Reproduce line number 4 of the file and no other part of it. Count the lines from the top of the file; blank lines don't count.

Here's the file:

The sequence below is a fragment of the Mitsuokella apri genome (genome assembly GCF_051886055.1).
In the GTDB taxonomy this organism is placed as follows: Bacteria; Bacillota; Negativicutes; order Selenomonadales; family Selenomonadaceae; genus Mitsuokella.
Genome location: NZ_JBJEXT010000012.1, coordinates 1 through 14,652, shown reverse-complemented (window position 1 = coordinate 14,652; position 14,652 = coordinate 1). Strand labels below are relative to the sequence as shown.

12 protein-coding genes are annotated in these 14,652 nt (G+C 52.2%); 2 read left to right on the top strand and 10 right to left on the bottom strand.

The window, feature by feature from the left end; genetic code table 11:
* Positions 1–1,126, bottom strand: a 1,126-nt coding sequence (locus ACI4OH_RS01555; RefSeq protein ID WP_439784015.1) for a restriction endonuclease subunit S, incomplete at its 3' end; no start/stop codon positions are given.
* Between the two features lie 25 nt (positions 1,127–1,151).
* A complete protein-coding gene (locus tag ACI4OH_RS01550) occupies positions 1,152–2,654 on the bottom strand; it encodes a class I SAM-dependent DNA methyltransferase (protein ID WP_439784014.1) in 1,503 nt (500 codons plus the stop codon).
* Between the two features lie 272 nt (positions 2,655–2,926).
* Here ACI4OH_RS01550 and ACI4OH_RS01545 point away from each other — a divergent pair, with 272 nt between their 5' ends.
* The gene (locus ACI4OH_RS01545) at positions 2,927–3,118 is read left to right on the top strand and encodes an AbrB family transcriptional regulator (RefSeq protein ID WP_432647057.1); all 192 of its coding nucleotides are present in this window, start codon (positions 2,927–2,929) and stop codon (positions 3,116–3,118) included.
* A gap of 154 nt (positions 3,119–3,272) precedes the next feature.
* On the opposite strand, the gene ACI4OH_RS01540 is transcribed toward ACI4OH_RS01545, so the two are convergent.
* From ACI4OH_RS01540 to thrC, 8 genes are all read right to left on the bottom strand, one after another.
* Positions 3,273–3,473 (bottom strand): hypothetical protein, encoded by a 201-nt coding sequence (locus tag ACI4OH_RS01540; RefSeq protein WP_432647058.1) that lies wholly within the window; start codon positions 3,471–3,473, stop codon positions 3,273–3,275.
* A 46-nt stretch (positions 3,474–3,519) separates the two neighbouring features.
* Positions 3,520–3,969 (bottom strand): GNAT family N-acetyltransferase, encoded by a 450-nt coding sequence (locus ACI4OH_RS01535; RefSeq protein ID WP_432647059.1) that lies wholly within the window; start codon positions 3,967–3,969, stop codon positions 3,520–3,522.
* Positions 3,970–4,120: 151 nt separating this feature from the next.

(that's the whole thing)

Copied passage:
12 protein-coding genes are annotated in these 14,652 nt (G+C 52.2%); 2 read left to right on the top strand and 10 right to left on the bottom strand.